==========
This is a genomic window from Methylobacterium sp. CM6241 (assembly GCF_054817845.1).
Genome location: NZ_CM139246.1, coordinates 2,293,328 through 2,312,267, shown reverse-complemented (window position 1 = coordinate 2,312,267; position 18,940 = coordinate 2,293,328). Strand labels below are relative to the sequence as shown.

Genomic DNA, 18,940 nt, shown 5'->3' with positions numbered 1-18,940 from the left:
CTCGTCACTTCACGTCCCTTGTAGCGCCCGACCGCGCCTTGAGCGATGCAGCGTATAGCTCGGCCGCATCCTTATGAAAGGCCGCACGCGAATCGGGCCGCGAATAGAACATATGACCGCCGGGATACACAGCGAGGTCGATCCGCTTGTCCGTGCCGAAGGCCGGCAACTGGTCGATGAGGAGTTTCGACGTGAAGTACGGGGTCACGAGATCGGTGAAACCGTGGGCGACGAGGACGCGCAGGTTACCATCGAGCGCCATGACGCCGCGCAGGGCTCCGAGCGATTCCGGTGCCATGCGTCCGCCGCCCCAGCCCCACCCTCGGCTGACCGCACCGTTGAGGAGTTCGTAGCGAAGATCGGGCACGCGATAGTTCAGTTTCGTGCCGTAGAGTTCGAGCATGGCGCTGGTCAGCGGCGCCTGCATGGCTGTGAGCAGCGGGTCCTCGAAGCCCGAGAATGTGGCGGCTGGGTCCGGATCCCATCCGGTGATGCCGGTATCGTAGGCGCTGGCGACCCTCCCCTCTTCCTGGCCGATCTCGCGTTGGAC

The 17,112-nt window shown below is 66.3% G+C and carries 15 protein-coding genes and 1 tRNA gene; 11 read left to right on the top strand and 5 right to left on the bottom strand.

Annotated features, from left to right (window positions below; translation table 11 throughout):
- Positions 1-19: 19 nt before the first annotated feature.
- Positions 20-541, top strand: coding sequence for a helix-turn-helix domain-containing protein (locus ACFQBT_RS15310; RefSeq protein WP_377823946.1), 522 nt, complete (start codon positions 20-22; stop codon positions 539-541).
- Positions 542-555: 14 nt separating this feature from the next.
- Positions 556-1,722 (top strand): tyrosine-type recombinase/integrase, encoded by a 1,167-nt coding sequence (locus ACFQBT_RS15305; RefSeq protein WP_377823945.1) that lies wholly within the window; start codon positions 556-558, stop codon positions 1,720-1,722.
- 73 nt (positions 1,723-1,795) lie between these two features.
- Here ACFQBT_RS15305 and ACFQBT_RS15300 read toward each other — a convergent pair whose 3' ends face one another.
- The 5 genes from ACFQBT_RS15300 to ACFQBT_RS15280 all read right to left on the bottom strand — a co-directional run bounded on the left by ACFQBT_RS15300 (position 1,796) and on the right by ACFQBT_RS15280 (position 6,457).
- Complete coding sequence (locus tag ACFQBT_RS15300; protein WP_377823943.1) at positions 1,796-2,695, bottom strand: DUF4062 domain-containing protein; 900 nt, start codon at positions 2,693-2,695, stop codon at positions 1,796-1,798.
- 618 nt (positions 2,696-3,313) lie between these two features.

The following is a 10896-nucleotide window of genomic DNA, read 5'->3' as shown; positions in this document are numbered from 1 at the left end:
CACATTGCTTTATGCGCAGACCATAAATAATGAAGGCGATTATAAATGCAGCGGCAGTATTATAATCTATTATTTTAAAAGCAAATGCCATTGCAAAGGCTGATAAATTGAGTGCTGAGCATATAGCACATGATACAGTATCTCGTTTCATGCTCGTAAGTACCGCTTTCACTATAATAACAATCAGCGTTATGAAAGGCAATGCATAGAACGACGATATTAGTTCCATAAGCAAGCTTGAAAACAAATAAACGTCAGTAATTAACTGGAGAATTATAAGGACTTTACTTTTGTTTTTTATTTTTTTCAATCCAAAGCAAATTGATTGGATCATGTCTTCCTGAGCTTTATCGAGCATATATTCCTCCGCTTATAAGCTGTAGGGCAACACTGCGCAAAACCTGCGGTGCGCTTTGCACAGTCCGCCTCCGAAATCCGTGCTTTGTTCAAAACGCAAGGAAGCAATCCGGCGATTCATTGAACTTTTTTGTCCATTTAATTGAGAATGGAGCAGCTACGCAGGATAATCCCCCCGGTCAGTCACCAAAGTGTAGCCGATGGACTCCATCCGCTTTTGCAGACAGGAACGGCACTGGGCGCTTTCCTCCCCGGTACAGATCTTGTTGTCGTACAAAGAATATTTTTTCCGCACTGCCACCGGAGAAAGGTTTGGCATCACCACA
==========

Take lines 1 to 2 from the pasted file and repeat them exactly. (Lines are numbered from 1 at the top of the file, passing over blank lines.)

This is a genomic window from Methylobacterium sp. CM6241 (assembly GCF_054817845.1).
Genome location: NZ_CM139246.1, coordinates 2,293,328 through 2,312,267, shown reverse-complemented (window position 1 = coordinate 2,312,267; position 18,940 = coordinate 2,293,328). Strand labels below are relative to the sequence as shown.